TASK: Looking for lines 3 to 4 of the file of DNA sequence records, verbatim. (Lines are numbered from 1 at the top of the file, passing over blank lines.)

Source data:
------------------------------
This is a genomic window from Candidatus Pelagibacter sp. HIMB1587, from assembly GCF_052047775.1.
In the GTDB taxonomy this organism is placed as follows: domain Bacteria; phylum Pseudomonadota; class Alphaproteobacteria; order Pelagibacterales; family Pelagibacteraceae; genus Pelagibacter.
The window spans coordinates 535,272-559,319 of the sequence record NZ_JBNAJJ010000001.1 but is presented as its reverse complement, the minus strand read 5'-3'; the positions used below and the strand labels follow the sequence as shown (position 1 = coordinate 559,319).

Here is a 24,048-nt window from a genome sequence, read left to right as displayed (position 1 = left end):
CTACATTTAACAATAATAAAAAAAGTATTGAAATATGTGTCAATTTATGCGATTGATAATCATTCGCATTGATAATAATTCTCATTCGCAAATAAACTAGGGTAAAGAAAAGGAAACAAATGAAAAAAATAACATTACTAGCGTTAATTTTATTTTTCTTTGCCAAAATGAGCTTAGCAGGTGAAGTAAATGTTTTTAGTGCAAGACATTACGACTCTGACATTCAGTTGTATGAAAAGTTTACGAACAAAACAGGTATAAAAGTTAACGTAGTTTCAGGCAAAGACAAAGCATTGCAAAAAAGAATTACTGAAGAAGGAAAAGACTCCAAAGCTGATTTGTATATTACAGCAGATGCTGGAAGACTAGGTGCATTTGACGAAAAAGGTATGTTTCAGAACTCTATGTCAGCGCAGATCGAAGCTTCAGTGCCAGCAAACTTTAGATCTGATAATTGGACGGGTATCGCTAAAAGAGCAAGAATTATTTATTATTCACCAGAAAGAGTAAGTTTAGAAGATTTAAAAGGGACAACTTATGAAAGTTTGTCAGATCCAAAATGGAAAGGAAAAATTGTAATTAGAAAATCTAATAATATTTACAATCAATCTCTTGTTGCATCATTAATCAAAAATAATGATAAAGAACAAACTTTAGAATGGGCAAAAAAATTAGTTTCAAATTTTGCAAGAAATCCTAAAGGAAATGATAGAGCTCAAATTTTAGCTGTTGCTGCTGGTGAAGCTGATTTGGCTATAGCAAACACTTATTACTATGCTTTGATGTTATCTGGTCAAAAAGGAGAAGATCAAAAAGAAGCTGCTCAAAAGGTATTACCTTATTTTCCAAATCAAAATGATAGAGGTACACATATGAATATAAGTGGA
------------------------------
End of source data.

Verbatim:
The window spans coordinates 535,272-559,319 of the sequence record NZ_JBNAJJ010000001.1 but is presented as its reverse complement, the minus strand read 5'-3'; the positions used below and the strand labels follow the sequence as shown (position 1 = coordinate 559,319).

Here is a 24,048-nt window from a genome sequence, read left to right as displayed (position 1 = left end):